Walking into a trap (The Cape and Cowl Conspiracy)

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It’s October 14, 1992, two days after “Mad as a Hatter,” so see that entry for charts and news. On Batman we have “The Cape and Cowl Conspiracy,” adapted by Elliot S! Maggin from his own 1975 comic, “The Cape and Cowl Death Trap.” Maggin is an important figure in comics, having been quite prominent among D.C.’s writers in the late 1970s through the 1980s, and as such has a fairly significant influence on the DCAU; most significantly, he created LexCorp, and through it the “evil business tycoon” version of Lex Luthor who is used throughout the DCAU to great effect.

However, he only wrote one actual episode in the entire franchise, this one, and it’s a curious beast. We open with the gloriously named Josiah Wormwood using a riddle to lead a diplomatic courier into an elaborate death trap. This scene is very effective at establishing Wormwood as a villain, between his sadistic torment of the courier and Bud Cort’s excellent voice-acting, which gives Wormwood a childlike cadence and high-pitched, detached dark playfulness that Cort would memorably reuse as the Toyman in Superman the Animated Series. Wormwood tortures the courier into giving up the information, the location of some bearer bonds.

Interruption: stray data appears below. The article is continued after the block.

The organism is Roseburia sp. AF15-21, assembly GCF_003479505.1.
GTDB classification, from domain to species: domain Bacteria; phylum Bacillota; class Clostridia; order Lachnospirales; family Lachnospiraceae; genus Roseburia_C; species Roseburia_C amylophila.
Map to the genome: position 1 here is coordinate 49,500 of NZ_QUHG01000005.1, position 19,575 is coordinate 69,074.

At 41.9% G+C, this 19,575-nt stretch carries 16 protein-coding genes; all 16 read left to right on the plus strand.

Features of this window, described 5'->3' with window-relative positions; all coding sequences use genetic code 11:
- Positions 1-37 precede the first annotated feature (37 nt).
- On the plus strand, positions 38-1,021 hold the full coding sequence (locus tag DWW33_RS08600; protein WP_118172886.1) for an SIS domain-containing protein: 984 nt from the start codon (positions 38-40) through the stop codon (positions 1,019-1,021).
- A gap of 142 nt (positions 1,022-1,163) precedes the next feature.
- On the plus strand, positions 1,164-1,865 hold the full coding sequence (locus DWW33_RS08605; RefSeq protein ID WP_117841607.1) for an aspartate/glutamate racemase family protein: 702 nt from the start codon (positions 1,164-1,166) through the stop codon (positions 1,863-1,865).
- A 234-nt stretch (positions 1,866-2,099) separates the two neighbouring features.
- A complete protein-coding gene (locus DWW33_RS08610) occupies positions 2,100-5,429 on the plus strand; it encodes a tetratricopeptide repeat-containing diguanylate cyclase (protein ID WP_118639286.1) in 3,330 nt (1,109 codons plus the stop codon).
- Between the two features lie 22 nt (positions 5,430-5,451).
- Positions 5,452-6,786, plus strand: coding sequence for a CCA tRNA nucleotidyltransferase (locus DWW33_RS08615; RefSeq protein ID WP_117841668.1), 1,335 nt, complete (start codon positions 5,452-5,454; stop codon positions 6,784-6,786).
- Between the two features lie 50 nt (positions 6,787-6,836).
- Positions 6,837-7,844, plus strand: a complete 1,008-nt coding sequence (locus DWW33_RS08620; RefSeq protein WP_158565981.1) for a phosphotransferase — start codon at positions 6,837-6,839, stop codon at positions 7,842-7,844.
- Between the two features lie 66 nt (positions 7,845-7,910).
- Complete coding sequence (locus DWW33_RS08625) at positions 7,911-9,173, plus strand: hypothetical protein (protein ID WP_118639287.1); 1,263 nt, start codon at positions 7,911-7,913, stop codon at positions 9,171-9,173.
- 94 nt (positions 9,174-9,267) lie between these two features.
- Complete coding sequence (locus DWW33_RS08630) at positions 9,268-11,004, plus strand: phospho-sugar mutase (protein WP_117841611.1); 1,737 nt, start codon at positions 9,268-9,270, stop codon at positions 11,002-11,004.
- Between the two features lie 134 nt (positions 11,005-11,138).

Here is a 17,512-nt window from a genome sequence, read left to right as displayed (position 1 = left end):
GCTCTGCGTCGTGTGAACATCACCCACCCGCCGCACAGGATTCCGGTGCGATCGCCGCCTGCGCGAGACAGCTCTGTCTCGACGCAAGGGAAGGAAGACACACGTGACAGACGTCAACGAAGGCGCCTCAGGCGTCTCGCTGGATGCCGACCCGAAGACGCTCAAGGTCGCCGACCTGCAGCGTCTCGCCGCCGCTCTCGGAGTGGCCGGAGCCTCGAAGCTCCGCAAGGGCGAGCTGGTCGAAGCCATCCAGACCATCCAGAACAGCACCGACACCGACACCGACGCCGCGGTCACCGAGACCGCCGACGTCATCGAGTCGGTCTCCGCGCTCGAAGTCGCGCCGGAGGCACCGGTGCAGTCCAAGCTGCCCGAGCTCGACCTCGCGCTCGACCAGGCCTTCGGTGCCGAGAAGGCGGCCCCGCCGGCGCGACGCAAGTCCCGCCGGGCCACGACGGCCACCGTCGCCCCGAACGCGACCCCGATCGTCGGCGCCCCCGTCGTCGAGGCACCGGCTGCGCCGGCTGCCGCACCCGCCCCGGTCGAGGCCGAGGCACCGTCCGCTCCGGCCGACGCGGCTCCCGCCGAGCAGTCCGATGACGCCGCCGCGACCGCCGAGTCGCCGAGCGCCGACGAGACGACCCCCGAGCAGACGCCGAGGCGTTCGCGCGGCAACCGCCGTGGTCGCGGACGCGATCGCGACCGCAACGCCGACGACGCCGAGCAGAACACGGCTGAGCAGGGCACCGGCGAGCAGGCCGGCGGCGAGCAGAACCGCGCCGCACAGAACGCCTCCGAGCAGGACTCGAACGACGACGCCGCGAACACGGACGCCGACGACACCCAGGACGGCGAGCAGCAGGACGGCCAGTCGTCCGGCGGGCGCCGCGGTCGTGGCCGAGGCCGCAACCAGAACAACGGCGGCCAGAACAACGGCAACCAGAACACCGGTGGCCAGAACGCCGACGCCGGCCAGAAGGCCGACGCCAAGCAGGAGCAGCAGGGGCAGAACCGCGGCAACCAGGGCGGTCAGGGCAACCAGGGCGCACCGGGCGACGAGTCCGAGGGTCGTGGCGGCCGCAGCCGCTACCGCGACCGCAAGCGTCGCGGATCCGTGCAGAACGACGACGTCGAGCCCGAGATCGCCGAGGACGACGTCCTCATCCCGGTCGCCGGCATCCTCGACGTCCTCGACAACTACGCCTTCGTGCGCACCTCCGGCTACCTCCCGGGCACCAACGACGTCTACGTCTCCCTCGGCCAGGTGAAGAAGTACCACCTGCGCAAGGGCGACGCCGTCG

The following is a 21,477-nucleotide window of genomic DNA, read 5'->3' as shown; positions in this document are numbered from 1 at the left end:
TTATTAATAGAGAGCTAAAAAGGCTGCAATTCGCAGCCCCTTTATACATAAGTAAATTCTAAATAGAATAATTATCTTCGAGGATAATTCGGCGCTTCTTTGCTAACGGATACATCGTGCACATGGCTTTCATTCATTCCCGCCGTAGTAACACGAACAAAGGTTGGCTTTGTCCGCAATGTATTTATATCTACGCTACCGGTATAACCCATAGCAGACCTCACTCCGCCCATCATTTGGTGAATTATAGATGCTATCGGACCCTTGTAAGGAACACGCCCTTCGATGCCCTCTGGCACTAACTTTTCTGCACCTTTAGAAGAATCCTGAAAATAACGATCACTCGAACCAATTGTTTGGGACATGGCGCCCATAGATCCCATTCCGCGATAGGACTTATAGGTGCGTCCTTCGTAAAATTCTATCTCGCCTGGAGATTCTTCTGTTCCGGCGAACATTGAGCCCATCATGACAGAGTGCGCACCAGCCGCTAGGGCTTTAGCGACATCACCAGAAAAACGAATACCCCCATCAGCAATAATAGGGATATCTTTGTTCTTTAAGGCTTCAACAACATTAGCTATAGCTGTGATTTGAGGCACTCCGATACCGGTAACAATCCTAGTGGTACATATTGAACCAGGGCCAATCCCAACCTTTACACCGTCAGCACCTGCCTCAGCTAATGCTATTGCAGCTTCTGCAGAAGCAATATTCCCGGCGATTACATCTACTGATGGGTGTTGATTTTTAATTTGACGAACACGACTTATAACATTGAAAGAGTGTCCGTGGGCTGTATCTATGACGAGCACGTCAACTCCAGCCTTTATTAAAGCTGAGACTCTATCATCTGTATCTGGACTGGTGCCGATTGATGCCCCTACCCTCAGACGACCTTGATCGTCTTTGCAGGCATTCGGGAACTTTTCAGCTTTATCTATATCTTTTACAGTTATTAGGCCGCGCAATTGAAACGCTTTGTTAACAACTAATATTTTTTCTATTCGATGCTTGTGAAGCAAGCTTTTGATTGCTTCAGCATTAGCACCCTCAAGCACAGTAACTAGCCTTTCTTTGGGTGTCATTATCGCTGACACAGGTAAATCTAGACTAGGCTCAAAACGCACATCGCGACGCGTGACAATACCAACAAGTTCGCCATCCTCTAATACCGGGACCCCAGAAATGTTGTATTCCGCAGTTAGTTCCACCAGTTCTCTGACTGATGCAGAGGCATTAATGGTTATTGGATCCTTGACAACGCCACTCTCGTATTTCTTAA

In the next scene we see the first use of the Bat Signal in the series, as Commissioner Gordon deploys it to get Batman’s attention; their conversation makes clear that this is the first use diagetically as well. This is an important moment, as it signifies that Gordon and Batman are firmly allies, and that Batman is now at the beck and call of the state–or, at least, of the portions thereof the series treats as uncorrupted and therefore legitimate. For the Adam West Batman, his association with the hapless state is clearly parodic, the joke being that the state must be utterly helpless if relying on a man who dresses up as a bat is the best move available to it. For the Kevin Conroy Batman, however, his association with the state is depicted entirely seriously; Gordon outright says that the normal authorities have been unable to catch Wormwood, but he believes Batman can. In other words, where in the West Batman the state is weak and ridiculous, here it is beset by enemies so powerful that unusual measures must be taken.

What exactly those measures are is revealed in the next scene, as Batman captures a known associate of Wormwood, Baron Josek (inexplicably played by the usually excellent John Rhys-Davies with a hilariously terrible Russian accent), and places him into a life-threatening situation, using it to torture him into revealing the information Batman wants. This, of course, is precisely what Wormwood did to his victim in the first scene, and Gordon reiterated it again as Wormwood’s modus operandi in the second scene. This is what Batman can do that the state cannot: he can go outside the law and morality, and be a villain.